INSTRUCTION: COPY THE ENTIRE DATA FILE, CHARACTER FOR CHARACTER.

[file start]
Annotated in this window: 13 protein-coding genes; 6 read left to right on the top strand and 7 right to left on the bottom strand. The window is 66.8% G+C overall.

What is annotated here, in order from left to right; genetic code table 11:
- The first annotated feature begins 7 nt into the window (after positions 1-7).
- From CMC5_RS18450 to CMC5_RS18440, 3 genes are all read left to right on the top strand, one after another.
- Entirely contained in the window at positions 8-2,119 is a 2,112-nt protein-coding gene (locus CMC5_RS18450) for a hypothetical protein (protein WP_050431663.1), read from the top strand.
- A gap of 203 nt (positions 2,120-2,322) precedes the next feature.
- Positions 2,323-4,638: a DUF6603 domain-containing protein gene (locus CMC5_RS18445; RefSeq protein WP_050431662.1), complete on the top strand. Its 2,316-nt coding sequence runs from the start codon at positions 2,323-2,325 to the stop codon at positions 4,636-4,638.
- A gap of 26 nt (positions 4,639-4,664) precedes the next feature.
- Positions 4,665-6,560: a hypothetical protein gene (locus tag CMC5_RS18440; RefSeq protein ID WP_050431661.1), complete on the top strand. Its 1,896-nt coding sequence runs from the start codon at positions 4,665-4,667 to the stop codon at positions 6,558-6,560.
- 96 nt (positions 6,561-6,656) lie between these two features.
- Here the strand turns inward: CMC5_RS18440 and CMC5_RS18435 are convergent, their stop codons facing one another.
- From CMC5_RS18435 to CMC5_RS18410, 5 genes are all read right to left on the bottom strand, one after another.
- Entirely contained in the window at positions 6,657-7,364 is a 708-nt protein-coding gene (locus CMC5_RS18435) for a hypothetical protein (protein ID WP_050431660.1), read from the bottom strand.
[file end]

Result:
Annotated in this window: 13 protein-coding genes; 6 read left to right on the top strand and 7 right to left on the bottom strand. The window is 66.8% G+C overall.

What is annotated here, in order from left to right; genetic code table 11:
- The first annotated feature begins 7 nt into the window (after positions 1-7).
- From CMC5_RS18450 to CMC5_RS18440, 3 genes are all read left to right on the top strand, one after another.
- Entirely contained in the window at positions 8-2,119 is a 2,112-nt protein-coding gene (locus CMC5_RS18450) for a hypothetical protein (protein WP_050431663.1), read from the top strand.
- A gap of 203 nt (positions 2,120-2,322) precedes the next feature.
- Positions 2,323-4,638: a DUF6603 domain-containing protein gene (locus CMC5_RS18445; RefSeq protein WP_050431662.1), complete on the top strand. Its 2,316-nt coding sequence runs from the start codon at positions 2,323-2,325 to the stop codon at positions 4,636-4,638.
- A gap of 26 nt (positions 4,639-4,664) precedes the next feature.
- Positions 4,665-6,560: a hypothetical protein gene (locus tag CMC5_RS18440; RefSeq protein ID WP_050431661.1), complete on the top strand. Its 1,896-nt coding sequence runs from the start codon at positions 4,665-4,667 to the stop codon at positions 6,558-6,560.
- 96 nt (positions 6,561-6,656) lie between these two features.
- Here the strand turns inward: CMC5_RS18440 and CMC5_RS18435 are convergent, their stop codons facing one another.
- From CMC5_RS18435 to CMC5_RS18410, 5 genes are all read right to left on the bottom strand, one after another.
- Entirely contained in the window at positions 6,657-7,364 is a 708-nt protein-coding gene (locus CMC5_RS18435) for a hypothetical protein (protein ID WP_050431660.1), read from the bottom strand.